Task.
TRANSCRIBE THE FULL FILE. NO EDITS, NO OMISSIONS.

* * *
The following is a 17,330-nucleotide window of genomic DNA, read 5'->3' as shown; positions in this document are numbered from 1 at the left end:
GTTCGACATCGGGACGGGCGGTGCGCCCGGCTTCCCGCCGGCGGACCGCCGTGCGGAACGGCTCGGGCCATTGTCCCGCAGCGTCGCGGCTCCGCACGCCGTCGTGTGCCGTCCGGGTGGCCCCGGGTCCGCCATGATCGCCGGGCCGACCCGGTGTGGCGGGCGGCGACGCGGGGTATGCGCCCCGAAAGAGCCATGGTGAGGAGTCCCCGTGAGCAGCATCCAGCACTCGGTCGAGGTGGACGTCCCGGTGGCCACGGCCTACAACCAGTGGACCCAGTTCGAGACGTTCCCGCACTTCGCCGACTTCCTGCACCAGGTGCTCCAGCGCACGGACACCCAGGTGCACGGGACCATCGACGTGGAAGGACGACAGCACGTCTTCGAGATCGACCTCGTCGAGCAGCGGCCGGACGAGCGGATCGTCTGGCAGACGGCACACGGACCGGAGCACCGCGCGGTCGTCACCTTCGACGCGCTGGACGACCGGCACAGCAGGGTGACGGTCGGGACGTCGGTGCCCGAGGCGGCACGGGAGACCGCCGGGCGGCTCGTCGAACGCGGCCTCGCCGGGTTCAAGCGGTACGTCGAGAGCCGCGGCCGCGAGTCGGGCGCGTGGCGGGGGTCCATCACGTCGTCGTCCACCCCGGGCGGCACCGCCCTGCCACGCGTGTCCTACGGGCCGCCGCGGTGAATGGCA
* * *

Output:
The following is a 17,330-nucleotide window of genomic DNA, read 5'->3' as shown; positions in this document are numbered from 1 at the left end:
GTTCGACATCGGGACGGGCGGTGCGCCCGGCTTCCCGCCGGCGGACCGCCGTGCGGAACGGCTCGGGCCATTGTCCCGCAGCGTCGCGGCTCCGCACGCCGTCGTGTGCCGTCCGGGTGGCCCCGGGTCCGCCATGATCGCCGGGCCGACCCGGTGTGGCGGGCGGCGACGCGGGGTATGCGCCCCGAAAGAGCCATGGTGAGGAGTCCCCGTGAGCAGCATCCAGCACTCGGTCGAGGTGGACGTCCCGGTGGCCACGGCCTACAACCAGTGGACCCAGTTCGAGACGTTCCCGCACTTCGCCGACTTCCTGCACCAGGTGCTCCAGCGCACGGACACCCAGGTGCACGGGACCATCGACGTGGAAGGACGACAGCACGTCTTCGAGATCGACCTCGTCGAGCAGCGGCCGGACGAGCGGATCGTCTGGCAGACGGCACACGGACCGGAGCACCGCGCGGTCGTCACCTTCGACGCGCTGGACGACCGGCACAGCAGGGTGACGGTCGGGACGTCGGTGCCCGAGGCGGCACGGGAGACCGCCGGGCGGCTCGTCGAACGCGGCCTCGCCGGGTTCAAGCGGTACGTCGAGAGCCGCGGCCGCGAGTCGGGCGCGTGGCGGGGGTCCATCACGTCGTCGTCCACCCCGGGCGGCACCGCCCTGCCACGCGTGTCCTACGGGCCGCCGCGGTGAATGGCA